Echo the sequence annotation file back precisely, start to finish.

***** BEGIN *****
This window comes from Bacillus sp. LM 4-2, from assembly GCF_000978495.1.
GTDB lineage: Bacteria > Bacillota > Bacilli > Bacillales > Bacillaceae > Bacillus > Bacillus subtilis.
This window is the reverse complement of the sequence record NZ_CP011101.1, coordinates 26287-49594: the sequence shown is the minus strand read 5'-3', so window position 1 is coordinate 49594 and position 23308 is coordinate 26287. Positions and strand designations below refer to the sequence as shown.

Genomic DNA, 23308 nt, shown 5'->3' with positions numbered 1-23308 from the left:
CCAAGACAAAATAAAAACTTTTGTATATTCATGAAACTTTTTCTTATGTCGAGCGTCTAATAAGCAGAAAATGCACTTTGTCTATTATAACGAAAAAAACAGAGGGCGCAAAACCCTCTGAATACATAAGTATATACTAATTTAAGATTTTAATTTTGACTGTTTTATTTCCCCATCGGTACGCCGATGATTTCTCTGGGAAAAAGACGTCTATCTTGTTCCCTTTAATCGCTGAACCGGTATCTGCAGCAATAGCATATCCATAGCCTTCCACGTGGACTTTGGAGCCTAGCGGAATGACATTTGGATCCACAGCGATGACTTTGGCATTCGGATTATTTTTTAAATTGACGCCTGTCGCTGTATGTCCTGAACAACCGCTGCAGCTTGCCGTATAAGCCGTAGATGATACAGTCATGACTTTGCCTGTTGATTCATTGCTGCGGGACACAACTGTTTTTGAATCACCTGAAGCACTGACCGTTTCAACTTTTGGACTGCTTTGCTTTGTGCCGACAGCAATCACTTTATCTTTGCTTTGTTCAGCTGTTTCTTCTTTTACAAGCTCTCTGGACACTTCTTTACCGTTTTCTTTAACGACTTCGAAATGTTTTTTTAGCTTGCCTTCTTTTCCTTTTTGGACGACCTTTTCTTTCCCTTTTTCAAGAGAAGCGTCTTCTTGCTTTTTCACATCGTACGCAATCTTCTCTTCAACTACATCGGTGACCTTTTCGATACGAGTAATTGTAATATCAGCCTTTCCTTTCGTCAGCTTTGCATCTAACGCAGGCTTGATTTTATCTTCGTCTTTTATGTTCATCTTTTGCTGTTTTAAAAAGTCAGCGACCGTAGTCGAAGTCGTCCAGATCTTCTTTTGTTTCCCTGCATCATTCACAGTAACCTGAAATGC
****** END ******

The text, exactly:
This window comes from Bacillus sp. LM 4-2, from assembly GCF_000978495.1.
GTDB lineage: Bacteria > Bacillota > Bacilli > Bacillales > Bacillaceae > Bacillus > Bacillus subtilis.
This window is the reverse complement of the sequence record NZ_CP011101.1, coordinates 26287-49594: the sequence shown is the minus strand read 5'-3', so window position 1 is coordinate 49594 and position 23308 is coordinate 26287. Positions and strand designations below refer to the sequence as shown.

Genomic DNA, 23308 nt, shown 5'->3' with positions numbered 1-23308 from the left:
CCAAGACAAAATAAAAACTTTTGTATATTCATGAAACTTTTTCTTATGTCGAGCGTCTAATAAGCAGAAAATGCACTTTGTCTATTATAACGAAAAAAACAGAGGGCGCAAAACCCTCTGAATACATAAGTATATACTAATTTAAGATTTTAATTTTGACTGTTTTATTTCCCCATCGGTACGCCGATGATTTCTCTGGGAAAAAGACGTCTATCTTGTTCCCTTTAATCGCTGAACCGGTATCTGCAGCAATAGCATATCCATAGCCTTCCACGTGGACTTTGGAGCCTAGCGGAATGACATTTGGATCCACAGCGATGACTTTGGCATTCGGATTATTTTTTAAATTGACGCCTGTCGCTGTATGTCCTGAACAACCGCTGCAGCTTGCCGTATAAGCCGTAGATGATACAGTCATGACTTTGCCTGTTGATTCATTGCTGCGGGACACAACTGTTTTTGAATCACCTGAAGCACTGACCGTTTCAACTTTTGGACTGCTTTGCTTTGTGCCGACAGCAATCACTTTATCTTTGCTTTGTTCAGCTGTTTCTTCTTTTACAAGCTCTCTGGACACTTCTTTACCGTTTTCTTTAACGACTTCGAAATGTTTTTTTAGCTTGCCTTCTTTTCCTTTTTGGACGACCTTTTCTTTCCCTTTTTCAAGAGAAGCGTCTTCTTGCTTTTTCACATCGTACGCAATCTTCTCTTCAACTACATCGGTGACCTTTTCGATACGAGTAATTGTAATATCAGCCTTTCCTTTCGTCAGCTTTGCATCTAACGCAGGCTTGATTTTATCTTCGTCTTTTATGTTCATCTTTTGCTGTTTTAAAAAGTCAGCGACCGTAGTCGAAGTCGTCCAGATCTTCTTTTGTTTCCCTGCATCATTCACAGTAACCTGAAATGC